In the past few years, with the freedom of having time which I could spend how I wanted, money which I had more control over what to spend on and the priviledge of living in such a rich part of the world, I had developed some bad habits. Most of them were related to the consumerist culture which we live in, and my own inability to resist the temptation of succumbing to thoughts of ‘everyone else has one’ or ‘I can have it if I want it’ or ‘what do I feel like doing?’I am definitely still struggling with a lot of these things.
However, through one thing and another, I’ve actually realised that I have, with God’s help, managed to drop some of these bad habits, which was a nice thought, and one I wanted to focus on a little in this post, just so I don’t forget that things are improving and can continue to, as a little encouragement.
Here’s what it looked like [this is a pre-Phoebe one!]
Checking facebook and twitter before getting up, at any point in the day I felt a bit bored, before bed and really, probably in my sleep. Thinking in tweets.
Lamenting about my clothes and making lists of things I needed to buy, doing endless ‘research’ of internet shopping and going through shops thinking about what I wanted.
Watching tv as a background noise when alone in the flat; pay half attention to whatever else I was doing, often being on the internet on pinterest or twitter before getting any uni work done.
Thankfully, lots of things have contributed to changes in these areas. We moved house, and had a baby, and those things meant I had less time to focus on what I felt like doing, and more time to concentrate on being selfless. When Phoebe was little I started reading on my kindle whilst feeding/ she was asleep on me, and whilst I watched tv quite a bit that has diminished over time. I’m now at the point where it’s not my default, to sit down on the sofa in quiet and think, turn the tv on. I used to struggle to turn it off once Neighbours, or whatever had finished, but now I don’t channel flick but switch off. I don’t really know how or where this came from, but it has organically happened and I’m so grateful. Obviously it’s not perfect. Sometimes I think if life was different and I lived alone, would I have a tv? Probably, yes. I would like to think that we have it because Josh likes watching films etc, but I have more of a pull to it than I might like to think. It’s easy, easier than putting effort into choosing a book and making my brain work to read it. But easy has taken over our culture. Everything is instantaneous, and if it’s not easy we complain. I need to take a step back from easy and focus on things that require effort, but are worth it.
My temptation to internet surf has been made a bit better by getting a smart phone, and a bit worse. I used to turn the computer on to check university emails and get stuck for hours looking at various things like twitter etc. With a smartphone I can see that there is nothing urgent, and it’s a lot easier to put down. A few months ago I decided to take a hiatus from facebook and twitter. Thankfully this means that my compulsions to go on them all the time are broken, and now I only use them to a minimum. At the moment I have the temptation of checking instagram or bloglovin when I have a quiet few minutes, and that’s a compulsion I’m trying to get out of. (Again, it’s easy and has become a habit). I don’t want the end of my day, my last thoughts before sleep to be shaped by a back-lit screen. I don’t want my first thoughts to be about the internet. On the other hand I love being able to do my Bible reading plan (she reads truth) on my phone at breakfast, so that is great. But the compulsions are still pulling me- so a mixed blessing, and something I’m trying to work on.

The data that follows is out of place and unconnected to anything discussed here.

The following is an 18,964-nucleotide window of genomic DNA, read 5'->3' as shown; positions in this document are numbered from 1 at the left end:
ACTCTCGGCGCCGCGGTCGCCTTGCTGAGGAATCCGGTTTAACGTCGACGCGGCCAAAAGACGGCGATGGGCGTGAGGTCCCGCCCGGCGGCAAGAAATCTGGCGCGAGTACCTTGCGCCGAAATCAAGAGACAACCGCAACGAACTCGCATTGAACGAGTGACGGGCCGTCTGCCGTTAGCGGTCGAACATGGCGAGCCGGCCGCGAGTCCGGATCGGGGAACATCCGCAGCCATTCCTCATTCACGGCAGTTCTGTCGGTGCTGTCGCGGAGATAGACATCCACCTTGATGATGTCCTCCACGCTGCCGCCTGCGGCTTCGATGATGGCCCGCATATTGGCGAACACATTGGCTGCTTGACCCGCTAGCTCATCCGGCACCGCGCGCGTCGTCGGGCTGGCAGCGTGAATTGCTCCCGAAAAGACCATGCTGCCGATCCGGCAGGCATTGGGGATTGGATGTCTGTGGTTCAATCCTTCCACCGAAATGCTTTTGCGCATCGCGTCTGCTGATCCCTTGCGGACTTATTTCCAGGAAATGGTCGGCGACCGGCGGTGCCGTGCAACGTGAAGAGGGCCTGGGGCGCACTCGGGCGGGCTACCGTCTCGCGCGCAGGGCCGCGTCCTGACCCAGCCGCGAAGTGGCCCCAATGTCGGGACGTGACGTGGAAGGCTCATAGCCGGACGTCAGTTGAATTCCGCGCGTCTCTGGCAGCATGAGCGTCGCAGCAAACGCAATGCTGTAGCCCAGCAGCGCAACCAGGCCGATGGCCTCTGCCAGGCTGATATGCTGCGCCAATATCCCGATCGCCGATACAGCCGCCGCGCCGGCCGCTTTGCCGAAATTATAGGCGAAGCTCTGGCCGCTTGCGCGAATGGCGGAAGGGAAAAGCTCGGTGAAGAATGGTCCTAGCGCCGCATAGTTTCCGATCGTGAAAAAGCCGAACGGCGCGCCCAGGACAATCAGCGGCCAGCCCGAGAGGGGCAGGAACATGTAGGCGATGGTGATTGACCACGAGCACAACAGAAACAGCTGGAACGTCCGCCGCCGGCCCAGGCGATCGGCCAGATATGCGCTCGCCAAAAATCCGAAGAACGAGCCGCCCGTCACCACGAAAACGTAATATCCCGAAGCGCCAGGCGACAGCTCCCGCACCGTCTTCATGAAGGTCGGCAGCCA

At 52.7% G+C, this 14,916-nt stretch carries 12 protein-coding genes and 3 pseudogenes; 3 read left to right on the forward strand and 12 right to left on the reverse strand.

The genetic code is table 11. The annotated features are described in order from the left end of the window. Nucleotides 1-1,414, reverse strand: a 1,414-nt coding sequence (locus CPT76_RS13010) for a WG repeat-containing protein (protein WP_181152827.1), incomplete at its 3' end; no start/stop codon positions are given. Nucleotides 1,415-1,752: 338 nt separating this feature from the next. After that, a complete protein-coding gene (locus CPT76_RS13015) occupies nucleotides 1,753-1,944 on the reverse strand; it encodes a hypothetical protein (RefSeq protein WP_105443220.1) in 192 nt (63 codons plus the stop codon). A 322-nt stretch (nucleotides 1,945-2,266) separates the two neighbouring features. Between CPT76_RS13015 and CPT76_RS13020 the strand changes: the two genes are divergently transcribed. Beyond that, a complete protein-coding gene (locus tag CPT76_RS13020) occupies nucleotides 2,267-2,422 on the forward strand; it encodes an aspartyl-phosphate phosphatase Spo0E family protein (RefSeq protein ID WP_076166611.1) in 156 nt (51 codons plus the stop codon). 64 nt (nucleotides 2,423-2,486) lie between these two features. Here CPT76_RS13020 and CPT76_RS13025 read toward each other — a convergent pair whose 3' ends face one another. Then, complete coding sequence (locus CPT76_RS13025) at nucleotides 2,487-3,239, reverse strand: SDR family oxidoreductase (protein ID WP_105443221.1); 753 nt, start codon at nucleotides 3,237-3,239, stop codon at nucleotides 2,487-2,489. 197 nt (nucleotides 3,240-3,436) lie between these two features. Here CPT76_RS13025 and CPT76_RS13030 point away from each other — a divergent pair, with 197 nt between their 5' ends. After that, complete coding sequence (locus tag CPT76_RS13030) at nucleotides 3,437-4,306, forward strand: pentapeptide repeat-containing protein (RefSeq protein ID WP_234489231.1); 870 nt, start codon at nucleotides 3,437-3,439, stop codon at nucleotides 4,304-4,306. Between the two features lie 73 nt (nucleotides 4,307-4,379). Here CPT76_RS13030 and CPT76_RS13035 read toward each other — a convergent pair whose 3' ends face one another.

Being in the middle of a consumer, material driven culture has really had an effect on my feelings of having the ‘right’ to lots of things and ‘needing’ x, y and z. We are so blessed to have a roof over our head, clothes enough to clothe us for months, and food. Everything else we have is above and beyond all that, yet I still feel the ‘need’ to get more. Not only is that just going to fill up my house, and my thoughts, but that money I’m spending on myself is so needed, genuinely needed by other people. I’ve gone cold turkey with buying clothes, and just haven’t been into town shopping for months. Last week I went to get Josh some trousers and genuinely felt overwhelmed just by walking through one shop. It was so loud. Everything was shouting ‘you need this’, ‘you want me’, ‘you, you, you’, and I just wanted to get out. I’m trying to care more about what I buy by spending more time thinking about it, where it’s from and who it’s benefitting (who made it etc.), and also trying to make the clothes I want. I’ve wasted much time and money thinking ‘I want this,’ gone looking for it, not found it but bought lots of other things instead. Making things is going to test and grow my skills. It will take longer than having instant gratification of walking into a shop, but I am valuing things much more this way.
My hopes are that I’m going to be able to redirect money that I was spending on myself towards people and situations who really depend on it, and redirecting time I spent wasted on the internet or tv to more worthwhile things. I’m trying, trying being the operative word here, to use those two or three minute pauses to pray, rather than jump on my phone. Prayer matters, it changes things, it draws your heart alongside your Father’s. That is much better for my time.
All of these things are such a battle and a struggle, especially when it means going against the usual, predominant culture. Ideas of what I want, what I need, are becoming less and thinking more about what others need is my priority. It’s hard. I’m going to fail, but God has the grace to pick me up and keep me going.